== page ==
On to the whole foods market several miles up the winding road, and almost home, a look around at the Beachy Amish up on the ridge.
Gina's plan was to treat us to lunch at the Bread of Life Cafe.
Jim was the driver for this outing!
When we came out of the restaurant we were struck with a cold wind, although the sun was still shining.
Temperatures dropped overnight and we woke in a grey late dawn to flurries of snow.
I went to bed last evening firmly telling myself that I was not coming down with a head cold.
So much for positive thinking!
I have snuffled through the day, a box of tissues at hand, washing my hands repeatedly, drinking herbal tea.
I made soup, which we ate in the warm kitchen while wooly grey dusk crept up the valley.
Snowflakes caught in a sprawl of lemon thyme look like tiny blossoms.
Jim keeps a fire in his workshop. I tend the fire in the big black kitchen range.
I gloat over the laden pantry shelves and the full-to-the-brim chest freezer in the washroom.
The cats sprawl on the rug in front of the fire, waking to tear through the house, up and down the staircase, heralding the wind and the changing temperatures.
As winter settles in, my creativity flourishes.
I've cleared a lengthy and absorbing genealogy project from my desk. I am ready to pull out folders with older notes, to update, to sort names and dates into readable order.
My stash of fabric, neglected while we undertook the renovation of two houses, is calling to me, and I've had a rootle in bins, rediscovering colors and patterns, rounding up tools.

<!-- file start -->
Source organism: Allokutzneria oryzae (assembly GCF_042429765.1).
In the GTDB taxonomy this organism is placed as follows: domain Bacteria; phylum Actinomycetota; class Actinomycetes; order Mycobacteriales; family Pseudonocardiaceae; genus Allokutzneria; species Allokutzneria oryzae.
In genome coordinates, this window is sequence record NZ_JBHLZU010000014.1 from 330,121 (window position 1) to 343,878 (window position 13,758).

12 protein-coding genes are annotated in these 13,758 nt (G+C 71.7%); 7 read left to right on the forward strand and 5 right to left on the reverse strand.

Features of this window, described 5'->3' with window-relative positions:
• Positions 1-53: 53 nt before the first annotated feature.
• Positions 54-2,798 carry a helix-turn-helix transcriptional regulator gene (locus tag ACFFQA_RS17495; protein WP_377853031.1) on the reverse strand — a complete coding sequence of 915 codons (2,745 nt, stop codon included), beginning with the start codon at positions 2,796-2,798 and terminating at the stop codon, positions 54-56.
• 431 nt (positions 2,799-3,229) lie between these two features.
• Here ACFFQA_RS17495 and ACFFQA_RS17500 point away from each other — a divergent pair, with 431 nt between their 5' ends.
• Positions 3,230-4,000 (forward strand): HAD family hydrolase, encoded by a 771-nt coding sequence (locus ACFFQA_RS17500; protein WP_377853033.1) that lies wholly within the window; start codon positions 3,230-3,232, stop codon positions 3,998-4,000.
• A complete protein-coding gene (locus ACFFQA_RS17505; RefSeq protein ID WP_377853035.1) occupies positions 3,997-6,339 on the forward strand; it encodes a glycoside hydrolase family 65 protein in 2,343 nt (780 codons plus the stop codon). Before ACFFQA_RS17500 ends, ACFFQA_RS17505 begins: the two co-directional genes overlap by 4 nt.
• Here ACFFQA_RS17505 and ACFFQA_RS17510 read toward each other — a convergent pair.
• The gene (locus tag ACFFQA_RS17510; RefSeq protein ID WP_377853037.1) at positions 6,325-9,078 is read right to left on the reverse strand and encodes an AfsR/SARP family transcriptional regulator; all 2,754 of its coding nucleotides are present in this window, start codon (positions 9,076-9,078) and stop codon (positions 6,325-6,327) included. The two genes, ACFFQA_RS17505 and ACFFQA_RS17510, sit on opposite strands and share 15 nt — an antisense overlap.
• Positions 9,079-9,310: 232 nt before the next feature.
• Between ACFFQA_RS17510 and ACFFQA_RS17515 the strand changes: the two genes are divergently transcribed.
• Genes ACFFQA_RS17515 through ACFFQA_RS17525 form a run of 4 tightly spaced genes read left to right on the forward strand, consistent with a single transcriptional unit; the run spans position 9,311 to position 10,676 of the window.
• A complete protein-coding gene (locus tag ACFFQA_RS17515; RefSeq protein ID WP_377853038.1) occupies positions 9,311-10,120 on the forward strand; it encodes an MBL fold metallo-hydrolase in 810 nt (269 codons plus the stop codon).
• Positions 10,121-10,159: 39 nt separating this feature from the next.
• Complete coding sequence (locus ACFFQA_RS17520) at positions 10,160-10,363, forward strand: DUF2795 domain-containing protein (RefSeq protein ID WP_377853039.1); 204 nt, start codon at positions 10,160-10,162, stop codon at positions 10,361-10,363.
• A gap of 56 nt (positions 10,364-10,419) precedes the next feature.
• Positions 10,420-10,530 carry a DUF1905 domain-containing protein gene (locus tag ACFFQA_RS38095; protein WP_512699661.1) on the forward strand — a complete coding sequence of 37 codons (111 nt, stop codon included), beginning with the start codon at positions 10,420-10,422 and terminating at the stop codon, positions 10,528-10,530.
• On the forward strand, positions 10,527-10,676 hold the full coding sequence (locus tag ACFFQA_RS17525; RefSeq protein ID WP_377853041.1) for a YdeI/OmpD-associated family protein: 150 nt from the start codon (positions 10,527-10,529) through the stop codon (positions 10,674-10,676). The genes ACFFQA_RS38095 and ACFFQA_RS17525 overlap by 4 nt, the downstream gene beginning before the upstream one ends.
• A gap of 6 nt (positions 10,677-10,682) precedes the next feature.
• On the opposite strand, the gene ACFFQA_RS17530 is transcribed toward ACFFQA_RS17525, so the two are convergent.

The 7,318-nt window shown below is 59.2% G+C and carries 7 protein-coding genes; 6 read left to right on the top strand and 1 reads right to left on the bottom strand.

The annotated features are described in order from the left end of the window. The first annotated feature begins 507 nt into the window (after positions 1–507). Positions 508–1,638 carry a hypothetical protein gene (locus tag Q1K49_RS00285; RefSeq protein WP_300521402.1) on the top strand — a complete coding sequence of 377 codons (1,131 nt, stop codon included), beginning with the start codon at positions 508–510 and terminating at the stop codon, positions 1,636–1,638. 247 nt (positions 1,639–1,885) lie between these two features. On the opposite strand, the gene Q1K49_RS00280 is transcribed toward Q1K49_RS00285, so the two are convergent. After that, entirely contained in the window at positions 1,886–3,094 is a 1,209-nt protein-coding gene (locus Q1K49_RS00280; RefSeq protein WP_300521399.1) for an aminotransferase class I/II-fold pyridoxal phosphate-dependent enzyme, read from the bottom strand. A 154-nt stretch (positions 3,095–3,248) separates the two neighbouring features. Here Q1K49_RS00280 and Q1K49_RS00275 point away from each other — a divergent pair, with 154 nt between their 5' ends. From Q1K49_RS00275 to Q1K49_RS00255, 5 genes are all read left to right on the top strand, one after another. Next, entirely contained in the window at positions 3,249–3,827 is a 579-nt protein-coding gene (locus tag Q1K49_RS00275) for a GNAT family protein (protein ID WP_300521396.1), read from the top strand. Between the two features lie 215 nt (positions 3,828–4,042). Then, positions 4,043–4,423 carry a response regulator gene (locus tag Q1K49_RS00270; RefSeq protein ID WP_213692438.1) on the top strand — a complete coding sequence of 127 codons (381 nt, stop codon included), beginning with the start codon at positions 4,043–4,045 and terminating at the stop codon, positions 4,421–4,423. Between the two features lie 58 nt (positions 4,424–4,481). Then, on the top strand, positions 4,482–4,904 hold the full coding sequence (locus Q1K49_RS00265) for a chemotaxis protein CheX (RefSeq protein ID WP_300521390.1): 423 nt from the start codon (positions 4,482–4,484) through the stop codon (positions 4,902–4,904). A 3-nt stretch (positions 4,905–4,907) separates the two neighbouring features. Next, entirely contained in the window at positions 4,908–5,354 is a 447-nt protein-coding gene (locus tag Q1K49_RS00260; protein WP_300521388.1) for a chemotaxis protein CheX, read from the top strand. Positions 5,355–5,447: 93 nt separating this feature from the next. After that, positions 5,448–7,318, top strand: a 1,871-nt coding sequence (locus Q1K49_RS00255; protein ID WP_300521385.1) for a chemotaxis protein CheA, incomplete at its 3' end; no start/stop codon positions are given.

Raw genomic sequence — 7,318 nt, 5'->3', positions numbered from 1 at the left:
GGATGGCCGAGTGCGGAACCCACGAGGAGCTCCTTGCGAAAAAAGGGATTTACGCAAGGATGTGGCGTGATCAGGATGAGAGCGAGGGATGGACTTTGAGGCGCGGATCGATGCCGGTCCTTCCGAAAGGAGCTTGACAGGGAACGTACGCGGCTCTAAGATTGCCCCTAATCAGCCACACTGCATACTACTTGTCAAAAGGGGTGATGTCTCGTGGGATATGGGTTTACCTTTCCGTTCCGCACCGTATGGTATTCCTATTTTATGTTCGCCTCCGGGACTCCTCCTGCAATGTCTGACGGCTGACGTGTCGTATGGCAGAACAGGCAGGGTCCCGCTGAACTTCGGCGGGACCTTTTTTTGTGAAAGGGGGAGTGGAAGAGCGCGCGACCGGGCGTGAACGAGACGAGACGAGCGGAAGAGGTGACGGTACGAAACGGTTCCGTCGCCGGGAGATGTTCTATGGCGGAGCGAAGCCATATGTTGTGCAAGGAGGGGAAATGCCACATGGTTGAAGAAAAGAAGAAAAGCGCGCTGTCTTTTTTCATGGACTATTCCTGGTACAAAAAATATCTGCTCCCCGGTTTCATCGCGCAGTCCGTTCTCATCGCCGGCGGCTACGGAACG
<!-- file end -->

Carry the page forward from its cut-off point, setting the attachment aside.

That however, is a post for another day!
This was so nice to read. Such a nice life you are living!ReplyDelete
Nan; Living in the country I can always make a pleasant life! Not sure how I would fare as a town-dweller.Delete
Sorry to hear that you have a cold. A pox on such germs! I hope that the soup gave you comfort. That's something I shall be making shortly, probably in the electric pressure cooker as that gives such flavour to a soup or curry.ReplyDelete
I too have been blowing the dust off of ancient genealogical scribblings in an attempt to fix my link with the Smerdon family and my distant relative who was a school teacher in Widdicombe (Dartmoor). I have a Literary talk to research and write also and have made a tentative start on that.
How I would have loved to wander round the Fleamarket at Peddlar's Mall!
I look forward to seeing your next quilt. I dare say the weather is not going to do balmy again for a while and so you will be glad to be indoors in the warm. Have you got your designated sewing room properly set up now?
Jennie; No designated sewing room! I have a sewing table in the kitchen alcove--which means I'm warm and near the 'hub' of things--it also means when I need fabric or tools I go upstairs and rootle in bins. I have wasted SO MUCH TIME trying to locate what I need.Delete